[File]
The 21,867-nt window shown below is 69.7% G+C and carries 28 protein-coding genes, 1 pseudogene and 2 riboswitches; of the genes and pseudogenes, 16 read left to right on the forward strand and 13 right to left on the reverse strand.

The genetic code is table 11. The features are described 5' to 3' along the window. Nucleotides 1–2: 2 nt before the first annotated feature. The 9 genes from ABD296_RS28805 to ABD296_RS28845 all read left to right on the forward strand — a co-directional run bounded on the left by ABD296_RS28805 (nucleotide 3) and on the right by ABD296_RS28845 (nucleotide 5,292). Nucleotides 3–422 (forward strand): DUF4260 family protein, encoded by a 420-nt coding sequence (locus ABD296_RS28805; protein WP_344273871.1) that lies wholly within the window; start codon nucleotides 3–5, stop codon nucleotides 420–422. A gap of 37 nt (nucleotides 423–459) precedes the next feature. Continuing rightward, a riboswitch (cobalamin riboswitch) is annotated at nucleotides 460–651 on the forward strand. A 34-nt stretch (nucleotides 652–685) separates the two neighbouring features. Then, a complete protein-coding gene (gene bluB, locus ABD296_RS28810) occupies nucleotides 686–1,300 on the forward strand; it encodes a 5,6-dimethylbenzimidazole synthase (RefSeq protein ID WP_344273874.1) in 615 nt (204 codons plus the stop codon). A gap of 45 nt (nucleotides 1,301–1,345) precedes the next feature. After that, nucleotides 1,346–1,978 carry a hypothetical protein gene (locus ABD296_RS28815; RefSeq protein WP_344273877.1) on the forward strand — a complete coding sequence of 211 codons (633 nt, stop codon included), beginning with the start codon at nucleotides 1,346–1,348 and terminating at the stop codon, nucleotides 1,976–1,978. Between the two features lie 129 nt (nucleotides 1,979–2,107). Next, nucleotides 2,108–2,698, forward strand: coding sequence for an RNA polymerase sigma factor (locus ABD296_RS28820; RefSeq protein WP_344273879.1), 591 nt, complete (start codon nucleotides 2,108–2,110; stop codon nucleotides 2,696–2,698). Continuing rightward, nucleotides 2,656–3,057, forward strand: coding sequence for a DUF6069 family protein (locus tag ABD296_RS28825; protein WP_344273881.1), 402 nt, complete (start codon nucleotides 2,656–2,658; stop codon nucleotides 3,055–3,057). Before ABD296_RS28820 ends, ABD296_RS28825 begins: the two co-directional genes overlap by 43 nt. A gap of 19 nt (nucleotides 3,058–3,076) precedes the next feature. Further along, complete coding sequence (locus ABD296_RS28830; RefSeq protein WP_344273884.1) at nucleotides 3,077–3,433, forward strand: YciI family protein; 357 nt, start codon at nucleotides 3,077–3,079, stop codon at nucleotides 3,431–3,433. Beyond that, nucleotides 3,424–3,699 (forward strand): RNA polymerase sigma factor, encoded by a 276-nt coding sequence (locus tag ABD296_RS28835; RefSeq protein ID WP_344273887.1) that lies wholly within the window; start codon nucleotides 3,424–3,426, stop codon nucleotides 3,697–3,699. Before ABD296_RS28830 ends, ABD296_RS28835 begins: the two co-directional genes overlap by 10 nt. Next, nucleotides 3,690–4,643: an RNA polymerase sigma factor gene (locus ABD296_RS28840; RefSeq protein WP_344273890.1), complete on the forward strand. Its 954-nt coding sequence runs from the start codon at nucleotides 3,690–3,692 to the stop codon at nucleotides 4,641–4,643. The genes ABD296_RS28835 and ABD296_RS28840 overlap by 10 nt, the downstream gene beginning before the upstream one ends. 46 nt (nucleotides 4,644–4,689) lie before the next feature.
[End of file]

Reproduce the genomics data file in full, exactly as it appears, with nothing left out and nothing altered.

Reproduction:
The 21,867-nt window shown below is 69.7% G+C and carries 28 protein-coding genes, 1 pseudogene and 2 riboswitches; of the genes and pseudogenes, 16 read left to right on the forward strand and 13 right to left on the reverse strand.

The genetic code is table 11. The features are described 5' to 3' along the window. Nucleotides 1–2: 2 nt before the first annotated feature. The 9 genes from ABD296_RS28805 to ABD296_RS28845 all read left to right on the forward strand — a co-directional run bounded on the left by ABD296_RS28805 (nucleotide 3) and on the right by ABD296_RS28845 (nucleotide 5,292). Nucleotides 3–422 (forward strand): DUF4260 family protein, encoded by a 420-nt coding sequence (locus ABD296_RS28805; protein WP_344273871.1) that lies wholly within the window; start codon nucleotides 3–5, stop codon nucleotides 420–422. A gap of 37 nt (nucleotides 423–459) precedes the next feature. Continuing rightward, a riboswitch (cobalamin riboswitch) is annotated at nucleotides 460–651 on the forward strand. A 34-nt stretch (nucleotides 652–685) separates the two neighbouring features. Then, a complete protein-coding gene (gene bluB, locus ABD296_RS28810) occupies nucleotides 686–1,300 on the forward strand; it encodes a 5,6-dimethylbenzimidazole synthase (RefSeq protein ID WP_344273874.1) in 615 nt (204 codons plus the stop codon). A gap of 45 nt (nucleotides 1,301–1,345) precedes the next feature. After that, nucleotides 1,346–1,978 carry a hypothetical protein gene (locus ABD296_RS28815; RefSeq protein WP_344273877.1) on the forward strand — a complete coding sequence of 211 codons (633 nt, stop codon included), beginning with the start codon at nucleotides 1,346–1,348 and terminating at the stop codon, nucleotides 1,976–1,978. Between the two features lie 129 nt (nucleotides 1,979–2,107). Next, nucleotides 2,108–2,698, forward strand: coding sequence for an RNA polymerase sigma factor (locus ABD296_RS28820; RefSeq protein WP_344273879.1), 591 nt, complete (start codon nucleotides 2,108–2,110; stop codon nucleotides 2,696–2,698). Continuing rightward, nucleotides 2,656–3,057, forward strand: coding sequence for a DUF6069 family protein (locus tag ABD296_RS28825; protein WP_344273881.1), 402 nt, complete (start codon nucleotides 2,656–2,658; stop codon nucleotides 3,055–3,057). Before ABD296_RS28820 ends, ABD296_RS28825 begins: the two co-directional genes overlap by 43 nt. A gap of 19 nt (nucleotides 3,058–3,076) precedes the next feature. Further along, complete coding sequence (locus ABD296_RS28830; RefSeq protein WP_344273884.1) at nucleotides 3,077–3,433, forward strand: YciI family protein; 357 nt, start codon at nucleotides 3,077–3,079, stop codon at nucleotides 3,431–3,433. Beyond that, nucleotides 3,424–3,699 (forward strand): RNA polymerase sigma factor, encoded by a 276-nt coding sequence (locus tag ABD296_RS28835; RefSeq protein ID WP_344273887.1) that lies wholly within the window; start codon nucleotides 3,424–3,426, stop codon nucleotides 3,697–3,699. Before ABD296_RS28830 ends, ABD296_RS28835 begins: the two co-directional genes overlap by 10 nt. Next, nucleotides 3,690–4,643: an RNA polymerase sigma factor gene (locus ABD296_RS28840; RefSeq protein WP_344273890.1), complete on the forward strand. Its 954-nt coding sequence runs from the start codon at nucleotides 3,690–3,692 to the stop codon at nucleotides 4,641–4,643. The genes ABD296_RS28835 and ABD296_RS28840 overlap by 10 nt, the downstream gene beginning before the upstream one ends. 46 nt (nucleotides 4,644–4,689) lie before the next feature.